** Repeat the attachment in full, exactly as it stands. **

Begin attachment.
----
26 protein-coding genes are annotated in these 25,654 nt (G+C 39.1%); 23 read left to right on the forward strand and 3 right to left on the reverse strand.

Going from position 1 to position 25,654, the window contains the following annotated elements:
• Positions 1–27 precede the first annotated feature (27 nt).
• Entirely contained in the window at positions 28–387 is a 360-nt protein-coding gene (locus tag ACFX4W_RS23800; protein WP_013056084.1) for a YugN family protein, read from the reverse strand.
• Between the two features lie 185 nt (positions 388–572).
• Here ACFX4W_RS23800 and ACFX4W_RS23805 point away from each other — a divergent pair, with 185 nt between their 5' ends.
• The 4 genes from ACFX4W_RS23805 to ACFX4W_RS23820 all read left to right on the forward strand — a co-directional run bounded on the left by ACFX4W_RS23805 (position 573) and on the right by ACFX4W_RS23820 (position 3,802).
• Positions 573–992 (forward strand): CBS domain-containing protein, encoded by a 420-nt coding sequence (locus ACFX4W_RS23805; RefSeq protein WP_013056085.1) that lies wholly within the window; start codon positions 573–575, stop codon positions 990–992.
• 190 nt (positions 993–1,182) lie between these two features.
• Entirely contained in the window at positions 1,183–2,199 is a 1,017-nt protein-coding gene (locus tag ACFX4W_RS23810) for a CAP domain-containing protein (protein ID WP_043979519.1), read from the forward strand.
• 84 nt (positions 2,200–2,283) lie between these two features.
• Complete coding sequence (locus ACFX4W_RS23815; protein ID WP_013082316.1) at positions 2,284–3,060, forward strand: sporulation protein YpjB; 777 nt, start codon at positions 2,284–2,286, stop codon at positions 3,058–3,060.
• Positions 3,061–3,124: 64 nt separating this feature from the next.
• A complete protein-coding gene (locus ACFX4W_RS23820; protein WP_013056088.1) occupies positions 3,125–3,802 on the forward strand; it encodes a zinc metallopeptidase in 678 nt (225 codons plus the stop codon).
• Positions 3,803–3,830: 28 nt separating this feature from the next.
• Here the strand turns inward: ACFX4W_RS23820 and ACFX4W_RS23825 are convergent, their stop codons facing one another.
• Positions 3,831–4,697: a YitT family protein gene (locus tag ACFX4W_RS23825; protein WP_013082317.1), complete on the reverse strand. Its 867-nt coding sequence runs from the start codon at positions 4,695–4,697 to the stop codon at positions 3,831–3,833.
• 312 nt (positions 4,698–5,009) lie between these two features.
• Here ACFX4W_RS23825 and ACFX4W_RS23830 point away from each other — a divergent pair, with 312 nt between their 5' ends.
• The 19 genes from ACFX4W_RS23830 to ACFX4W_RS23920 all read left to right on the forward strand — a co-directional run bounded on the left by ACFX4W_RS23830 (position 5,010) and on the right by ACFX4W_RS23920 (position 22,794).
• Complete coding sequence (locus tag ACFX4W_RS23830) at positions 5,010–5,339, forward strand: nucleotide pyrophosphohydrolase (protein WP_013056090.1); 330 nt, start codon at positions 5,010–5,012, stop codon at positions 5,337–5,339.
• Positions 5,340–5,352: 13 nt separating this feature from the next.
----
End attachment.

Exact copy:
26 protein-coding genes are annotated in these 25,654 nt (G+C 39.1%); 23 read left to right on the forward strand and 3 right to left on the reverse strand.

Going from position 1 to position 25,654, the window contains the following annotated elements:
• Positions 1–27 precede the first annotated feature (27 nt).
• Entirely contained in the window at positions 28–387 is a 360-nt protein-coding gene (locus tag ACFX4W_RS23800; protein WP_013056084.1) for a YugN family protein, read from the reverse strand.
• Between the two features lie 185 nt (positions 388–572).
• Here ACFX4W_RS23800 and ACFX4W_RS23805 point away from each other — a divergent pair, with 185 nt between their 5' ends.
• The 4 genes from ACFX4W_RS23805 to ACFX4W_RS23820 all read left to right on the forward strand — a co-directional run bounded on the left by ACFX4W_RS23805 (position 573) and on the right by ACFX4W_RS23820 (position 3,802).
• Positions 573–992 (forward strand): CBS domain-containing protein, encoded by a 420-nt coding sequence (locus ACFX4W_RS23805; RefSeq protein WP_013056085.1) that lies wholly within the window; start codon positions 573–575, stop codon positions 990–992.
• 190 nt (positions 993–1,182) lie between these two features.
• Entirely contained in the window at positions 1,183–2,199 is a 1,017-nt protein-coding gene (locus tag ACFX4W_RS23810) for a CAP domain-containing protein (protein ID WP_043979519.1), read from the forward strand.
• 84 nt (positions 2,200–2,283) lie between these two features.
• Complete coding sequence (locus ACFX4W_RS23815; protein ID WP_013082316.1) at positions 2,284–3,060, forward strand: sporulation protein YpjB; 777 nt, start codon at positions 2,284–2,286, stop codon at positions 3,058–3,060.
• Positions 3,061–3,124: 64 nt separating this feature from the next.
• A complete protein-coding gene (locus ACFX4W_RS23820; protein WP_013056088.1) occupies positions 3,125–3,802 on the forward strand; it encodes a zinc metallopeptidase in 678 nt (225 codons plus the stop codon).
• Positions 3,803–3,830: 28 nt separating this feature from the next.
• Here the strand turns inward: ACFX4W_RS23820 and ACFX4W_RS23825 are convergent, their stop codons facing one another.
• Positions 3,831–4,697: a YitT family protein gene (locus tag ACFX4W_RS23825; protein WP_013082317.1), complete on the reverse strand. Its 867-nt coding sequence runs from the start codon at positions 4,695–4,697 to the stop codon at positions 3,831–3,833.
• 312 nt (positions 4,698–5,009) lie between these two features.
• Here ACFX4W_RS23825 and ACFX4W_RS23830 point away from each other — a divergent pair, with 312 nt between their 5' ends.
• The 19 genes from ACFX4W_RS23830 to ACFX4W_RS23920 all read left to right on the forward strand — a co-directional run bounded on the left by ACFX4W_RS23830 (position 5,010) and on the right by ACFX4W_RS23920 (position 22,794).
• Complete coding sequence (locus tag ACFX4W_RS23830) at positions 5,010–5,339, forward strand: nucleotide pyrophosphohydrolase (protein WP_013056090.1); 330 nt, start codon at positions 5,010–5,012, stop codon at positions 5,337–5,339.
• Positions 5,340–5,352: 13 nt separating this feature from the next.